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AMD to unveil Zen 4 CPUs at CES 2022

Soldato
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I didn't know about this, ok, lets see how that works out :)

It is a thing, Intel has said RPL has a new digital voltage controller inside it that allows them to run lower voltages at a given clock speed vs alder lake. I don't think Intel gave any numbers, like they didn't say "RPL will use 20% less power" they just said RPL can run at a lower voltage which implies less power draw but if Intel boosts clock speed up by 200-300mhz like is rumoured then lower voltage benefit can be negated
 
Soldato
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Am guessing it's considerable more that just that as I cant see a voltage reg making that much of an impact.
From what I skimmed over, it's a secondary system that runs parallel with the regulators on the board and fine tunes power requests so the various CPU states don't burn juice unnecessarily, hence bringing overall draw down.

However, to echo Grim above, that fine tuning of power draw brings thermal output down allowing boosts to go higher and last longer, therefore drawing more power and dumping more heat.

So I guess we'll see how it pans out, but it sounds more like Intel doing some fancy shenanigans to up boost clocks further, rather than getting their insane power and thermals under control.
 
Soldato
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Is there Any reason to think we will get Meteor Lake desktop CPUs in the 1st half of 2023? It doesn't seem likely, considering that Raptor Lake is due for release probably around September (I think probably a few weeks before Zen 4).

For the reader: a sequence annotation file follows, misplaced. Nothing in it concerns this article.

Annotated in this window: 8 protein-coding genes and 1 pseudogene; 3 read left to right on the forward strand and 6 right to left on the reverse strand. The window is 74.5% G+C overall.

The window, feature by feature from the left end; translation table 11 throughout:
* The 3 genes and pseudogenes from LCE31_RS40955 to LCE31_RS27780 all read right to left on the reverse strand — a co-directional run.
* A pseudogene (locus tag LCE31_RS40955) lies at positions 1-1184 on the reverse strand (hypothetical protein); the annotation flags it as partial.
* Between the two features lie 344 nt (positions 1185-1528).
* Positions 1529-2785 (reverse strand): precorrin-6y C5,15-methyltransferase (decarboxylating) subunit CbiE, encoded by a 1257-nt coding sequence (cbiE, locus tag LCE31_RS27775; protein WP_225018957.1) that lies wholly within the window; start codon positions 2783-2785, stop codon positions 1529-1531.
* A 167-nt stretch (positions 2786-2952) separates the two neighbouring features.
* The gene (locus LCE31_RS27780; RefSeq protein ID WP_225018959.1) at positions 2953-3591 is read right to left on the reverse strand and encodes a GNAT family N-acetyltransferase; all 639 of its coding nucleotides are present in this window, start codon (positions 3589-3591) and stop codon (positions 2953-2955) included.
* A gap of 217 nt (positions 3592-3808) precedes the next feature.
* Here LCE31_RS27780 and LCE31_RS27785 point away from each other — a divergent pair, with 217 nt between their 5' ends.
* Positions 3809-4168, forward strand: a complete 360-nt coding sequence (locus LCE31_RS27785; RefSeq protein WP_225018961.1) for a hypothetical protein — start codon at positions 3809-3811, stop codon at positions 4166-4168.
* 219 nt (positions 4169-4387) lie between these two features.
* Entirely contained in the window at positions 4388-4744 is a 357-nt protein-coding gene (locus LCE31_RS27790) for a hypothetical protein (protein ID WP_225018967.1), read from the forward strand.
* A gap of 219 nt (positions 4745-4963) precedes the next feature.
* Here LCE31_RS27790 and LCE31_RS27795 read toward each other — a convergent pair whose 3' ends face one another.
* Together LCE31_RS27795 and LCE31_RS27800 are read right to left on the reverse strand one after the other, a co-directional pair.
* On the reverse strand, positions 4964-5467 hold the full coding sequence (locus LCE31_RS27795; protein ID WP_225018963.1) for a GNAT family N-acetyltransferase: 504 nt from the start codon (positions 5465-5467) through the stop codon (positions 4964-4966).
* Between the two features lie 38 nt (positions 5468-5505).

I think Meteor Lake mobile CPUs will probably be going into mass production this year though, ready for a release in the 1st half of 2023. Maybe Intel won't bother with Raptor Lake mobile CPUs?
 
Soldato
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Is there Any reason to think we will get Meteor Lake desktop CPUs in the 1st half of 2023? It doesn't seem likely, considering that Raptor Lake is due for release probably around September (I think probably a few weeks before Zen 4).

I think Meteor Lake mobile CPUs will probably be going into mass production this year though, ready for a release in the 1st half of 2023. Maybe Intel won't bother with Raptor Lake mobile CPUs?


What's the normal timeframe from power on to launch? Intel has reached power on for meteor lake a week or two ago - meaning they've manufactured the first engineering samples and got it booting into windows
 
Soldato
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What's the normal timeframe from power on to launch? Intel has reached power on for meteor lake a week or two ago - meaning they've manufactured the first engineering samples and got it booting into windows
Mobile only engineering samples so far, that we know of.

Could be that because it's a new fab. process, that Intel thinks they can only get good yields on the E-Cores at the moment, combined with 2 P-Cores.

It's notable that Intel hasn't confirmed if Meteor Lake will even be the desktop series, yet.
 
Soldato
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So this surprised me:


Just 18% desktop PC market share for AMD, in the 1st quarter of 2022.

They're reaching more people on laptops and mobile devices and 2 in 1 PCs by the looks of things.

There's certainty still quite a way for AMD to go, if Zen 4 doesn't do it, what would?

Decades of competition and ample supply. OEMs need to shift 10s of thousands of the same spec machines and need reassurance that the supplier can come up with the goods. That's how AMD got started, a required second source to Intel
 
Caporegime
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So this surprised me:


Just 18% desktop PC market share for AMD, in the 1st quarter of 2022.

They're reaching more people on laptops and mobile devices and 2 in 1 PCs by the looks of things.

There's certainty still quite a way for AMD to go, if Zen 4 doesn't do it, what would?

Look at it this way.

AMD's 2017 revenue was $5.253 Billion
2021 revenue was $16.4 Billion

Q1 2022 was $5.9 Billion, they earned $550 Million more in this quarter alone than they earned in the whole of 2017.

AMD revenue for 2022 is predicted to be $26.3 Billion.